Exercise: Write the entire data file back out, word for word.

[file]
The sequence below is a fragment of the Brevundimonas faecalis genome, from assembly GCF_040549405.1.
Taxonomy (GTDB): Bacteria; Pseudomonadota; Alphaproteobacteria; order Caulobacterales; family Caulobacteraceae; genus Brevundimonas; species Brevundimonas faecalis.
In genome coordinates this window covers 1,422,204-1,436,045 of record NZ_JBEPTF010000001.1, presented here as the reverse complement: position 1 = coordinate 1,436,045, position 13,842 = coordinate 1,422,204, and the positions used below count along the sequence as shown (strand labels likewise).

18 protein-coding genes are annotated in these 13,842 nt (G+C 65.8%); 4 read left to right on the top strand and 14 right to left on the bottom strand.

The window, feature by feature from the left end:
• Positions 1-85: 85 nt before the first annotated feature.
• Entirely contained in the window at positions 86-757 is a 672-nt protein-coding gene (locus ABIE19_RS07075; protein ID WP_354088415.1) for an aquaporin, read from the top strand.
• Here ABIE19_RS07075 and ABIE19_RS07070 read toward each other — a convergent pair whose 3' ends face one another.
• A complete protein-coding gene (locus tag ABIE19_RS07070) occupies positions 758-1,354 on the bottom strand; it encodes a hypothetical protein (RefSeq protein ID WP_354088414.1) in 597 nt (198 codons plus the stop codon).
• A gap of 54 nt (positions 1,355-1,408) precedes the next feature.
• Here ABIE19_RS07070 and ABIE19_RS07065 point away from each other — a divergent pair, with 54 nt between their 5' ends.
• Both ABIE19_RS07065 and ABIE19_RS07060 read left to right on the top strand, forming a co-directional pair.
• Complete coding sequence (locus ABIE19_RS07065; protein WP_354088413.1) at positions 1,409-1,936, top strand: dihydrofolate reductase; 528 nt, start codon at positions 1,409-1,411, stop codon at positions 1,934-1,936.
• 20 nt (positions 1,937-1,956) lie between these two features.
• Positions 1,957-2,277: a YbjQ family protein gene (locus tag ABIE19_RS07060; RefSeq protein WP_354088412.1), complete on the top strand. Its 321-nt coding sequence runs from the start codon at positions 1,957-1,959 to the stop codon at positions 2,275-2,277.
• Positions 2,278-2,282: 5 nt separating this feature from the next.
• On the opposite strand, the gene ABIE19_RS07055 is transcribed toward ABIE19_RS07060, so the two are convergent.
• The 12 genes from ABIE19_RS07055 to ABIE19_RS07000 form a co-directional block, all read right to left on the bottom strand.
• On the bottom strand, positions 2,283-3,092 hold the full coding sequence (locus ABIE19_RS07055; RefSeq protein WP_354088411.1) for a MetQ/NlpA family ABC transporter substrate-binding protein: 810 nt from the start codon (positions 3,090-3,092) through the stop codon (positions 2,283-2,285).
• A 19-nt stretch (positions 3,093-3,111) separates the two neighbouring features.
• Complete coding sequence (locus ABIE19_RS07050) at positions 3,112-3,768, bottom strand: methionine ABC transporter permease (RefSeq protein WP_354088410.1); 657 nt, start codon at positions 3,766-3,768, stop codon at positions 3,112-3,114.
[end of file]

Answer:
The sequence below is a fragment of the Brevundimonas faecalis genome, from assembly GCF_040549405.1.
Taxonomy (GTDB): Bacteria; Pseudomonadota; Alphaproteobacteria; order Caulobacterales; family Caulobacteraceae; genus Brevundimonas; species Brevundimonas faecalis.
In genome coordinates this window covers 1,422,204-1,436,045 of record NZ_JBEPTF010000001.1, presented here as the reverse complement: position 1 = coordinate 1,436,045, position 13,842 = coordinate 1,422,204, and the positions used below count along the sequence as shown (strand labels likewise).

18 protein-coding genes are annotated in these 13,842 nt (G+C 65.8%); 4 read left to right on the top strand and 14 right to left on the bottom strand.

The window, feature by feature from the left end:
• Positions 1-85: 85 nt before the first annotated feature.
• Entirely contained in the window at positions 86-757 is a 672-nt protein-coding gene (locus ABIE19_RS07075; protein ID WP_354088415.1) for an aquaporin, read from the top strand.
• Here ABIE19_RS07075 and ABIE19_RS07070 read toward each other — a convergent pair whose 3' ends face one another.
• A complete protein-coding gene (locus tag ABIE19_RS07070) occupies positions 758-1,354 on the bottom strand; it encodes a hypothetical protein (RefSeq protein ID WP_354088414.1) in 597 nt (198 codons plus the stop codon).
• A gap of 54 nt (positions 1,355-1,408) precedes the next feature.
• Here ABIE19_RS07070 and ABIE19_RS07065 point away from each other — a divergent pair, with 54 nt between their 5' ends.
• Both ABIE19_RS07065 and ABIE19_RS07060 read left to right on the top strand, forming a co-directional pair.
• Complete coding sequence (locus ABIE19_RS07065; protein WP_354088413.1) at positions 1,409-1,936, top strand: dihydrofolate reductase; 528 nt, start codon at positions 1,409-1,411, stop codon at positions 1,934-1,936.
• 20 nt (positions 1,937-1,956) lie between these two features.
• Positions 1,957-2,277: a YbjQ family protein gene (locus tag ABIE19_RS07060; RefSeq protein WP_354088412.1), complete on the top strand. Its 321-nt coding sequence runs from the start codon at positions 1,957-1,959 to the stop codon at positions 2,275-2,277.
• Positions 2,278-2,282: 5 nt separating this feature from the next.
• On the opposite strand, the gene ABIE19_RS07055 is transcribed toward ABIE19_RS07060, so the two are convergent.
• The 12 genes from ABIE19_RS07055 to ABIE19_RS07000 form a co-directional block, all read right to left on the bottom strand.
• On the bottom strand, positions 2,283-3,092 hold the full coding sequence (locus ABIE19_RS07055; RefSeq protein WP_354088411.1) for a MetQ/NlpA family ABC transporter substrate-binding protein: 810 nt from the start codon (positions 3,090-3,092) through the stop codon (positions 2,283-2,285).
• A 19-nt stretch (positions 3,093-3,111) separates the two neighbouring features.
• Complete coding sequence (locus ABIE19_RS07050) at positions 3,112-3,768, bottom strand: methionine ABC transporter permease (RefSeq protein WP_354088410.1); 657 nt, start codon at positions 3,766-3,768, stop codon at positions 3,112-3,114.